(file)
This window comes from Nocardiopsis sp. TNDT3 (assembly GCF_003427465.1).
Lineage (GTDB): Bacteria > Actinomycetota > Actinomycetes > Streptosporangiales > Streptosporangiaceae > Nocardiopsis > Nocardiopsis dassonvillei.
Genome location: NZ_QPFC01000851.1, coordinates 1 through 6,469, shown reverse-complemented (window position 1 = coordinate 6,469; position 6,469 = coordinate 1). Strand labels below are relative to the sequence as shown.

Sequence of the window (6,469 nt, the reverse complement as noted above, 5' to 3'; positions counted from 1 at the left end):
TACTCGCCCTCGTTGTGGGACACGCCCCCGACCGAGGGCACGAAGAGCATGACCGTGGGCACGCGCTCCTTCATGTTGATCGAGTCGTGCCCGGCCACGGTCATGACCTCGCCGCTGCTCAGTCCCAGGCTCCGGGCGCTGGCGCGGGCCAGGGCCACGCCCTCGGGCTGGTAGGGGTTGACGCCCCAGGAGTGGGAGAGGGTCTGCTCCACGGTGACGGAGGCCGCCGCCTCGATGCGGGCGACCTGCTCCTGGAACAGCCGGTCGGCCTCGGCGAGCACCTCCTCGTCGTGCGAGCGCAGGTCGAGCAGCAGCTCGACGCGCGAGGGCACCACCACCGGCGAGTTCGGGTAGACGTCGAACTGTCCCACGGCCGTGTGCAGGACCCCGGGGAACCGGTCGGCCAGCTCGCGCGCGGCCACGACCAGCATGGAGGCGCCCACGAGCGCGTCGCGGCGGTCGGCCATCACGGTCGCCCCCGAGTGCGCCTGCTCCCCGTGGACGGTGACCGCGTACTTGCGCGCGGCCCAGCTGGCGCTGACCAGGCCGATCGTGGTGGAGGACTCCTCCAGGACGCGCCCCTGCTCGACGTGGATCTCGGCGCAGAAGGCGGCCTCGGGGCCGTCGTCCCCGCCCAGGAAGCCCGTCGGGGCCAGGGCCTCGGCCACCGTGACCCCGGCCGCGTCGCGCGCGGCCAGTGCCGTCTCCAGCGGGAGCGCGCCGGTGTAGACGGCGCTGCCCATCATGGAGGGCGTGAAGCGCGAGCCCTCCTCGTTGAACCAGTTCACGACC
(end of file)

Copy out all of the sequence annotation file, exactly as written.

This window comes from Nocardiopsis sp. TNDT3 (assembly GCF_003427465.1).
Lineage (GTDB): Bacteria > Actinomycetota > Actinomycetes > Streptosporangiales > Streptosporangiaceae > Nocardiopsis > Nocardiopsis dassonvillei.
Genome location: NZ_QPFC01000851.1, coordinates 1 through 6,469, shown reverse-complemented (window position 1 = coordinate 6,469; position 6,469 = coordinate 1). Strand labels below are relative to the sequence as shown.

Sequence of the window (6,469 nt, the reverse complement as noted above, 5' to 3'; positions counted from 1 at the left end):
TACTCGCCCTCGTTGTGGGACACGCCCCCGACCGAGGGCACGAAGAGCATGACCGTGGGCACGCGCTCCTTCATGTTGATCGAGTCGTGCCCGGCCACGGTCATGACCTCGCCGCTGCTCAGTCCCAGGCTCCGGGCGCTGGCGCGGGCCAGGGCCACGCCCTCGGGCTGGTAGGGGTTGACGCCCCAGGAGTGGGAGAGGGTCTGCTCCACGGTGACGGAGGCCGCCGCCTCGATGCGGGCGACCTGCTCCTGGAACAGCCGGTCGGCCTCGGCGAGCACCTCCTCGTCGTGCGAGCGCAGGTCGAGCAGCAGCTCGACGCGCGAGGGCACCACCACCGGCGAGTTCGGGTAGACGTCGAACTGTCCCACGGCCGTGTGCAGGACCCCGGGGAACCGGTCGGCCAGCTCGCGCGCGGCCACGACCAGCATGGAGGCGCCCACGAGCGCGTCGCGGCGGTCGGCCATCACGGTCGCCCCCGAGTGCGCCTGCTCCCCGTGGACGGTGACCGCGTACTTGCGCGCGGCCCAGCTGGCGCTGACCAGGCCGATCGTGGTGGAGGACTCCTCCAGGACGCGCCCCTGCTCGACGTGGATCTCGGCGCAGAAGGCGGCCTCGGGGCCGTCGTCCCCGCCCAGGAAGCCCGTCGGGGCCAGGGCCTCGGCCACCGTGACCCCGGCCGCGTCGCGCGCGGCCAGTGCCGTCTCCAGCGGGAGCGCGCCGGTGTAGACGGCGCTGCCCATCATGGAGGGCGTGAAGCGCGAGCCCTCCTCGTTGAACCAGTTCACGACC